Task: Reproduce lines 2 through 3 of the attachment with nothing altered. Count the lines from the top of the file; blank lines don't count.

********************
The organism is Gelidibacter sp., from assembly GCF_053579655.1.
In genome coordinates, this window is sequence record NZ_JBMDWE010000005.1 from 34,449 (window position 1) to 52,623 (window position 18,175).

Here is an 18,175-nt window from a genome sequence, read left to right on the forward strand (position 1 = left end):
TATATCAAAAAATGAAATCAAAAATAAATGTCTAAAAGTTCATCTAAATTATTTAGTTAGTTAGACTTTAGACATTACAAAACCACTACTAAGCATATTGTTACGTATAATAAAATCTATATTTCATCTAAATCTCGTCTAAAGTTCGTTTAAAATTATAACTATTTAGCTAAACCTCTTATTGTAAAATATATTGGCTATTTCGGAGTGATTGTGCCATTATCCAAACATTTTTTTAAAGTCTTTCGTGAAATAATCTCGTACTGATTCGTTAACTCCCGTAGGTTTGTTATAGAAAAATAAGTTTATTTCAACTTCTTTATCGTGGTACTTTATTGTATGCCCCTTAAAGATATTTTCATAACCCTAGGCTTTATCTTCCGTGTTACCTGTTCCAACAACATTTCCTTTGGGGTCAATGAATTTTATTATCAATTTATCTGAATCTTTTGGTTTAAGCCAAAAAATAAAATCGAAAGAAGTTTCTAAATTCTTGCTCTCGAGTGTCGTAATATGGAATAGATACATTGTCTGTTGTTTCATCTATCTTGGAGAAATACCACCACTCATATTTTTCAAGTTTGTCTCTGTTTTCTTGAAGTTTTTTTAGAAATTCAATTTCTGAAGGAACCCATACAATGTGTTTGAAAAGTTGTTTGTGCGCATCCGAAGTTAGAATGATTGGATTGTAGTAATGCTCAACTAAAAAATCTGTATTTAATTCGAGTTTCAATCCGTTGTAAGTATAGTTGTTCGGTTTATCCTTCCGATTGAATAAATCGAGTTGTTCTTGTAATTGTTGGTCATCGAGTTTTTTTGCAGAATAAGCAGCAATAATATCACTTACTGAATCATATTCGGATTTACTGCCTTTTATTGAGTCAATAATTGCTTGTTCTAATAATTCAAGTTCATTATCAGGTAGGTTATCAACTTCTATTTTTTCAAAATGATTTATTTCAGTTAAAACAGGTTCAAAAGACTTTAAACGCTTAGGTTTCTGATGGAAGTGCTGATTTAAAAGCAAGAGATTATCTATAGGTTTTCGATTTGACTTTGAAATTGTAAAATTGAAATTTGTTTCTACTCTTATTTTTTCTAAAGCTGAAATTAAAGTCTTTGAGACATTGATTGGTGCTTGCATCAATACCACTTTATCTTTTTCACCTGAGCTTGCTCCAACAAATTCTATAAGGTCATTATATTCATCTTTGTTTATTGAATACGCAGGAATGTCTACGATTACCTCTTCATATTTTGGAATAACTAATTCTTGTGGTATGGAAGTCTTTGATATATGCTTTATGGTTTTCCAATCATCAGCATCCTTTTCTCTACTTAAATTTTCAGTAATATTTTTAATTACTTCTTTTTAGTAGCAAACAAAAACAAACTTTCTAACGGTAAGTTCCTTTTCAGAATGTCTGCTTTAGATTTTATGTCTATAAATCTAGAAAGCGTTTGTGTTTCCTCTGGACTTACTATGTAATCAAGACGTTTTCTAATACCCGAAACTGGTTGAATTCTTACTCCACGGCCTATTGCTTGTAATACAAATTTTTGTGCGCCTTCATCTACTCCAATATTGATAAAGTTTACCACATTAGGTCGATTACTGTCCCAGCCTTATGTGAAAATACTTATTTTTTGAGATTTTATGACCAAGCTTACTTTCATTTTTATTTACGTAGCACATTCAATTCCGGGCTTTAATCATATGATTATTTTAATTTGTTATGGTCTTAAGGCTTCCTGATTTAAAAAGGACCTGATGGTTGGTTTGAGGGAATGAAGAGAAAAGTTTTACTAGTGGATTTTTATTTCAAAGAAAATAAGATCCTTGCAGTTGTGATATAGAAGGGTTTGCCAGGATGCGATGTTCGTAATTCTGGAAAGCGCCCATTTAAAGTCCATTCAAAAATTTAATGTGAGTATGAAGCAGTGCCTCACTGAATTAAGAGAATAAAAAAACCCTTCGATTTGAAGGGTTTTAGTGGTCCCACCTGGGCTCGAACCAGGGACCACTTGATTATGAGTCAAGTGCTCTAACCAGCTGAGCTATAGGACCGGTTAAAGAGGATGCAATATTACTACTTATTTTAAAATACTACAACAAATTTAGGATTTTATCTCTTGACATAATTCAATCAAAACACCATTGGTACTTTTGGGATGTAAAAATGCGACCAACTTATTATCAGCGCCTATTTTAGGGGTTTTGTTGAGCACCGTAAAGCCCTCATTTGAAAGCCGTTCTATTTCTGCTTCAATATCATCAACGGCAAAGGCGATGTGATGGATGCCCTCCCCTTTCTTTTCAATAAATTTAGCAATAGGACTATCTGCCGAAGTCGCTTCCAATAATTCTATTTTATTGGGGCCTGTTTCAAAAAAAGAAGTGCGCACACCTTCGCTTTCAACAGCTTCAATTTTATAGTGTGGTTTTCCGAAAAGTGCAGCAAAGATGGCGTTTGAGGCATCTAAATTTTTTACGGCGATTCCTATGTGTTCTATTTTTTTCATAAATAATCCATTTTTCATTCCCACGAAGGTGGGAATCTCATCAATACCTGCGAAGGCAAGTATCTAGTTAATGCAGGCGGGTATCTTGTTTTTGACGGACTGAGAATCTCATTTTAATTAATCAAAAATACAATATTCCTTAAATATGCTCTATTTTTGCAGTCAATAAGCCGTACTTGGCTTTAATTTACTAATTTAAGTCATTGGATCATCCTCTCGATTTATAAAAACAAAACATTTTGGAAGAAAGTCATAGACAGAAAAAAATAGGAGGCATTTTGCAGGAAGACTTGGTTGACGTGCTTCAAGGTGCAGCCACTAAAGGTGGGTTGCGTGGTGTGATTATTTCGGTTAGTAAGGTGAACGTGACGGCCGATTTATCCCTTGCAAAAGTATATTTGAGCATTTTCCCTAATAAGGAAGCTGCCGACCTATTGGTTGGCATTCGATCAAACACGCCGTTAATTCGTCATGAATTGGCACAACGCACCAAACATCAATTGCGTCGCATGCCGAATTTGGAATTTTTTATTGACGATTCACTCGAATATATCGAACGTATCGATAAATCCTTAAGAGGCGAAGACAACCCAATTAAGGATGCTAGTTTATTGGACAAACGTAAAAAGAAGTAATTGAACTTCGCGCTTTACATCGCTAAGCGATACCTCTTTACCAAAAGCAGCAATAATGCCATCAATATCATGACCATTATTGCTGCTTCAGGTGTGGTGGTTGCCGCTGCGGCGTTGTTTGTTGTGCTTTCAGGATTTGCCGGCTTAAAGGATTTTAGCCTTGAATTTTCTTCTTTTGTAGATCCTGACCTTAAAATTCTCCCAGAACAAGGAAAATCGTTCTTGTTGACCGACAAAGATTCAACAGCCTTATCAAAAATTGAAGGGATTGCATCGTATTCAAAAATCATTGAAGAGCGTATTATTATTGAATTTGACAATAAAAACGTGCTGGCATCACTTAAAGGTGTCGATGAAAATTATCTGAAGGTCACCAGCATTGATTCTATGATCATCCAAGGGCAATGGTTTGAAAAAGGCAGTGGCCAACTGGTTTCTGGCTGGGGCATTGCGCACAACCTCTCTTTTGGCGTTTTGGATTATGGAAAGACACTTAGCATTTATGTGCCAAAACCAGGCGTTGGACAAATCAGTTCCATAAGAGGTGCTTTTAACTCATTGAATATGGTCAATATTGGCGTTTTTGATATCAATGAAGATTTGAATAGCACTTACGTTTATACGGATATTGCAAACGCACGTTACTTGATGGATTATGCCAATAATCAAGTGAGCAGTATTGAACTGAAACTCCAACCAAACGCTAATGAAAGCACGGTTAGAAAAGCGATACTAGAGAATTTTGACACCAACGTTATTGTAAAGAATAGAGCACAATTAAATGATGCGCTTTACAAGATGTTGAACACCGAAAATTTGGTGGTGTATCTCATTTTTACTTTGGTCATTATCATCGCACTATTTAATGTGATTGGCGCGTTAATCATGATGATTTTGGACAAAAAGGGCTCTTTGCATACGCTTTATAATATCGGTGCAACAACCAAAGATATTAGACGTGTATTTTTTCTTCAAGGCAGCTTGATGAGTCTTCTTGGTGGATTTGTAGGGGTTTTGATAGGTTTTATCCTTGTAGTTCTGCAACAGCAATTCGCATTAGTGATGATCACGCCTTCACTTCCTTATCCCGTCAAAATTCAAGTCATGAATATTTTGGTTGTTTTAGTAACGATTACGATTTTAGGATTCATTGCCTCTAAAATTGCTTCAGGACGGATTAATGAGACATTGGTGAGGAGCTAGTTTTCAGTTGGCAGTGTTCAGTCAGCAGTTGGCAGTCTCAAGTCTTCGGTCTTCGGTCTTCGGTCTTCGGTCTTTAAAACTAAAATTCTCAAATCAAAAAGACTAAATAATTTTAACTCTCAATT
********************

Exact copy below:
In genome coordinates, this window is sequence record NZ_JBMDWE010000005.1 from 34,449 (window position 1) to 52,623 (window position 18,175).

Here is an 18,175-nt window from a genome sequence, read left to right on the forward strand (position 1 = left end):